I would have the same problem with someone who I realized was a New Ager who saw Jesus as a kind of mandala, to look at and focus feelings of love with. That's not the purpose of Jesus' life. Jesus was god, preincarnate, living in heaven with God the Father, who then came to earth as a man to save us, and in the process, suffering and dying so that we can have what he has, a resurrected body, and can live, at least hypothetically, 'forever' with God, too.
Having conversations with such a person, over theology, is just an exercise in futility because they are not interested in being a Christian, just looking at the shiny object hanging by a thread, so pretty, spinning in the wind, and reflecting the sunlight.
edit on 2-4-2013 by jmdewey60 because: (no reason given)



posted on Apr, 2 2013 @ 09:46 AM
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Originally posted by jmdewey60
I'm having a problem with my 'participating ' with you.
I have to think that you are probably a Muslim and that would explain your attitude, that your religion tells you Jesus was a real person.
I can only assume from the presumptions you are making here that you do not read my posts unless they are specifically addressed to you. No problem there, they do tend to be a bit long. However, it would be wise of you to actually read what I post before jumping to conclusions and writing me off because you think I am a Muslim or belonging to some other religion you do not agree with. Reading my posts and THEN writing me off is one thing, but not reading them sufficiently and deciding I am a Muslim, and writing me off, is quite another.

Unless I am misunderstanding you, it seems you are saying that unless I am a Christian you don't want to consider anything with me. Isn't that what is commonly called close-minded?


Originally posted by jmdewey60
Unless you believe that Jesus is god, then merely acknowledging him as a historical person does you no good.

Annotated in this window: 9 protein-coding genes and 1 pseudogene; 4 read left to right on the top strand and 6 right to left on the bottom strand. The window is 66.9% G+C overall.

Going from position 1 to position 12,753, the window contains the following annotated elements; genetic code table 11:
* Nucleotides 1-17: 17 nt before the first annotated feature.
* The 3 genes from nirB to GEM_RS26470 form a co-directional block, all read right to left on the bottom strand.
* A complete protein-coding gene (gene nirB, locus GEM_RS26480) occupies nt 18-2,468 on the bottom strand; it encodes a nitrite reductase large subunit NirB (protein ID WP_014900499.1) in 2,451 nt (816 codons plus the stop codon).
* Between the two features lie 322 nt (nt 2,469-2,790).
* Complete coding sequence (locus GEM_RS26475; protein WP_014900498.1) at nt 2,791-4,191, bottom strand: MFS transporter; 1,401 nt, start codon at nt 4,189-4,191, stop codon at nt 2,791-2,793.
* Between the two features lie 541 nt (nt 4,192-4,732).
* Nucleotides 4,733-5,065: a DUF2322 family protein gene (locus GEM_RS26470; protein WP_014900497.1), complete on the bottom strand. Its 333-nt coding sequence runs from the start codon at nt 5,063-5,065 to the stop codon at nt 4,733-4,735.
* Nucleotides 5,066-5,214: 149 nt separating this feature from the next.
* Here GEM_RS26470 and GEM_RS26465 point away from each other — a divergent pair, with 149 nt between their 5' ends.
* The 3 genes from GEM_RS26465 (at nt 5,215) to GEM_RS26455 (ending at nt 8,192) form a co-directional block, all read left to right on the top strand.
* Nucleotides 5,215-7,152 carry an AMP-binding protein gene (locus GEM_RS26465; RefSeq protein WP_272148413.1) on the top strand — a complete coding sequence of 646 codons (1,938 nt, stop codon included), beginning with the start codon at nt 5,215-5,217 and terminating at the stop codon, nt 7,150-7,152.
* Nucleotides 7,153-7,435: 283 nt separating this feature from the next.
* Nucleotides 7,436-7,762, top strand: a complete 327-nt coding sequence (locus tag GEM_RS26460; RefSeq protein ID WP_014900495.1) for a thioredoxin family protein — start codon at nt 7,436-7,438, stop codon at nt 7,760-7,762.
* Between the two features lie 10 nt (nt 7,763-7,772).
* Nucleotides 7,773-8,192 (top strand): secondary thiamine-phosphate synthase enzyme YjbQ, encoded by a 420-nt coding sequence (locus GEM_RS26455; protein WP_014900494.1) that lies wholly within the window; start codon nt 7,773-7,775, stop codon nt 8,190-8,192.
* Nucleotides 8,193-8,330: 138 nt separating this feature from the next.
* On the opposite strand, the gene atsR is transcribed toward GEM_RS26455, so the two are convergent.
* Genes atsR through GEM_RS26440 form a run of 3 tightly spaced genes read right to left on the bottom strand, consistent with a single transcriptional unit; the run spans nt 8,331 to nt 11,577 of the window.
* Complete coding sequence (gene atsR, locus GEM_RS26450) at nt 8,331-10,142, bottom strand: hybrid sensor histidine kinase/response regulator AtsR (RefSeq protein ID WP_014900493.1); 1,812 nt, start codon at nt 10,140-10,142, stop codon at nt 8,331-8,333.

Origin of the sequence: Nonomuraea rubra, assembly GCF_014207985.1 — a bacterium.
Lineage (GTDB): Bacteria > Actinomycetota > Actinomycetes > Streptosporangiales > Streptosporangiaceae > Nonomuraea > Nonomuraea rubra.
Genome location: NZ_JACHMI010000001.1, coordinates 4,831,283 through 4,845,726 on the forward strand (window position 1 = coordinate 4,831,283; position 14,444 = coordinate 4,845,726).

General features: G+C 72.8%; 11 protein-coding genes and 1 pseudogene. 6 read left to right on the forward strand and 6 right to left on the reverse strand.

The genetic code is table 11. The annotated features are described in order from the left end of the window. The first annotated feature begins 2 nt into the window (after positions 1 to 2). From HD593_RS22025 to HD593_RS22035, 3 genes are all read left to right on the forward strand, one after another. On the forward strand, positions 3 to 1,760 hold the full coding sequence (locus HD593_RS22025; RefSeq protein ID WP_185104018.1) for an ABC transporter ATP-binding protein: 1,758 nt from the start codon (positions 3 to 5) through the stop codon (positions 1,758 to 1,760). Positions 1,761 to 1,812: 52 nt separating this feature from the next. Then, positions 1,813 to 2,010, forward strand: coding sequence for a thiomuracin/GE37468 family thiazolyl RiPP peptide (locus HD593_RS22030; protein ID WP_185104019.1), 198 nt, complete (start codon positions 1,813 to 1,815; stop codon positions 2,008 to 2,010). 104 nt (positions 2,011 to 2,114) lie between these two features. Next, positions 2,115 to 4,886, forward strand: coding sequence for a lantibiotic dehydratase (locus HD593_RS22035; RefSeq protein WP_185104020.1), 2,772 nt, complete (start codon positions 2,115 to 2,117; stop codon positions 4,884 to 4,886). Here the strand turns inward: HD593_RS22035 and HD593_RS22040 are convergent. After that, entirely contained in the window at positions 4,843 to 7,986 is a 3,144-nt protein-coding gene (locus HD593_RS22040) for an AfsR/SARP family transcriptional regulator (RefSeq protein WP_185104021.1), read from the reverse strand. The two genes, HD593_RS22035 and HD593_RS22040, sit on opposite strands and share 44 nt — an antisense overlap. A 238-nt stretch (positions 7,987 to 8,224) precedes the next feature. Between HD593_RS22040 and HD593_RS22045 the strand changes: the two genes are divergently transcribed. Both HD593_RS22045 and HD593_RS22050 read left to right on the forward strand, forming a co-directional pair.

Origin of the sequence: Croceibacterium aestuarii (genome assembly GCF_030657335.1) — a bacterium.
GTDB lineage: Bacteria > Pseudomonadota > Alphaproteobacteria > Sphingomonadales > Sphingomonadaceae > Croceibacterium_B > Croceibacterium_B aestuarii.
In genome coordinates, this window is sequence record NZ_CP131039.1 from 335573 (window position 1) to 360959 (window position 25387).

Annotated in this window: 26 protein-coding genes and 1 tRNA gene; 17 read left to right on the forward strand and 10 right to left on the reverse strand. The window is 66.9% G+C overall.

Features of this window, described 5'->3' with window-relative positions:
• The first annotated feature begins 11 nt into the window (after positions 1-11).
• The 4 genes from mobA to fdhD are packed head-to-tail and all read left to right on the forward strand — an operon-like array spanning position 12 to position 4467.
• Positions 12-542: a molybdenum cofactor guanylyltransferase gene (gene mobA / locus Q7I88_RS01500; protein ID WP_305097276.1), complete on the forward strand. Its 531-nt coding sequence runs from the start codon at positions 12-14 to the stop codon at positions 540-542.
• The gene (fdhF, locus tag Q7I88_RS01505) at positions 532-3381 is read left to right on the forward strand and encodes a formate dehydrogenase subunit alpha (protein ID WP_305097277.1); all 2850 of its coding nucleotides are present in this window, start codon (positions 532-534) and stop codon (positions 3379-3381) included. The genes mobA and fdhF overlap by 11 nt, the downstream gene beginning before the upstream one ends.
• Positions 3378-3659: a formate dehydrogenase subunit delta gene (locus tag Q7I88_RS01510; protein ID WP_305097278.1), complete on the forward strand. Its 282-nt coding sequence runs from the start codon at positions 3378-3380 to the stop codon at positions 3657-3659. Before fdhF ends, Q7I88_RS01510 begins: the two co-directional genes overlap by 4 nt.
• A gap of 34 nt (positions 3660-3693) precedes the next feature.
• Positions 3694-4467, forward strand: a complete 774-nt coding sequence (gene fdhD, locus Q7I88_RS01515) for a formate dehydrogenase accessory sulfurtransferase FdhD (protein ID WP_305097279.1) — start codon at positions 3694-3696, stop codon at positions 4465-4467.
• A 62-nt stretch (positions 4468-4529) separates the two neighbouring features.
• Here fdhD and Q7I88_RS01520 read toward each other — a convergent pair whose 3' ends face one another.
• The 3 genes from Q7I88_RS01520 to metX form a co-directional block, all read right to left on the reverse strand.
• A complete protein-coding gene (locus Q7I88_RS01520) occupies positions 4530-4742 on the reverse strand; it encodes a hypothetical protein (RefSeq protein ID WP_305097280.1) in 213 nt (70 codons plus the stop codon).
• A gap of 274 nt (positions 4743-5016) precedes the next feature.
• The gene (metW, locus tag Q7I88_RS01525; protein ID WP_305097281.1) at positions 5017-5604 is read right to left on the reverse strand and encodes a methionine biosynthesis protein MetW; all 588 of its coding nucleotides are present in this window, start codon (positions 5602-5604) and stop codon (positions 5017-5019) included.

And I think your emphasis on 'devotion' would be explained too, by your religious affiliation, since they are big on that, praying five times a day and that sort of thing, believing that being religious means ritual and meditation.
I don't believe in that and so my earlier comment that you may be taking offense at. I do not apologize and feel now more its appropriateness.

Again, you are jumping to conclusions and projecting. What I said earlier was that Jesus was a spiritual Master and if one looked at the traditions relative to the true spiritual masters, this could shed some light on the esoteric aspects of Jesus' teachings. Those posts are in that same "Paul" thread and elsewhere, though I doubt you will bother given your statements here.

Actually, I have never said that I am certain that Jesus existed as a real person - relative to actual conclusive evidence that is still under investigation by many many people, as you must well know.

However, and somewhat ironically, the most conclusive evidence that Jesus actually was a real person is in his esoteric teachings - at least in my opinion. His commandments of loving God with the whole body-mind and one's neighbor as oneself are his admonitions to everyone relative to our essential non-separation from God and all, and living these commandments also prepared the body-mind for his esoteric Blessing. There are various passages in the NT that describe those esoteric processes in a way that are very consistent with what other God-realized spiritual masters have described in detail.

Once again in my opinion, no group of unrealized writers could have come up with the esotericism found in the NT. Such teachings were actually secret back then - only truly prepared followers would be initiated in them. E.g., the ascension to above and being born from above are clearly documented by other spiritual traditions but was not publicly available back then. So unless Jesus as a realizer of the Divine Spirit Light above actually existed and initiated others in these processes, no one would have known about them.

Anyway, I wrote more about this on other threads and will let that be enough of a recap here.


Originally posted by jmdewey60
Jesus was god, preincarnate, living in heaven with God the Father, who then came to earth as a man to save us, and in the process, suffering and dying so that we can have what he has, a resurrected body, and can live, at least hypothetically, 'forever' with God, too.
Yes, that is exactly the Avataric tradition spoken of by other spiritual realizers.


Originally posted by jmdewey60
Having conversations with such a person, over theology, is just an exercise in futility because they are not interested in being a Christian, just looking at the shiny object hanging by a thread, so pretty, spinning in the wind, and reflecting the sunlight.
Actually, I am not wanting to look at Jesus as an object at all. That is what Paul's writings have tended to do - to de-personify and objectify Jesus into a distant sacred "Other" only to be believed in.

Jesus is not separate from the Divine nor did he assume anyone is. But to not understand his teachings here on earth as a means of "being born to here from above" because of this de-personification and belief in some later salvation, is to miss his most essential point. Jesus granted his followers non-separate love/God-union in this life. Jesus did not want everyone to wait until some future date to understand and live this principle of unity - he called for it presently and blessed many with this understanding.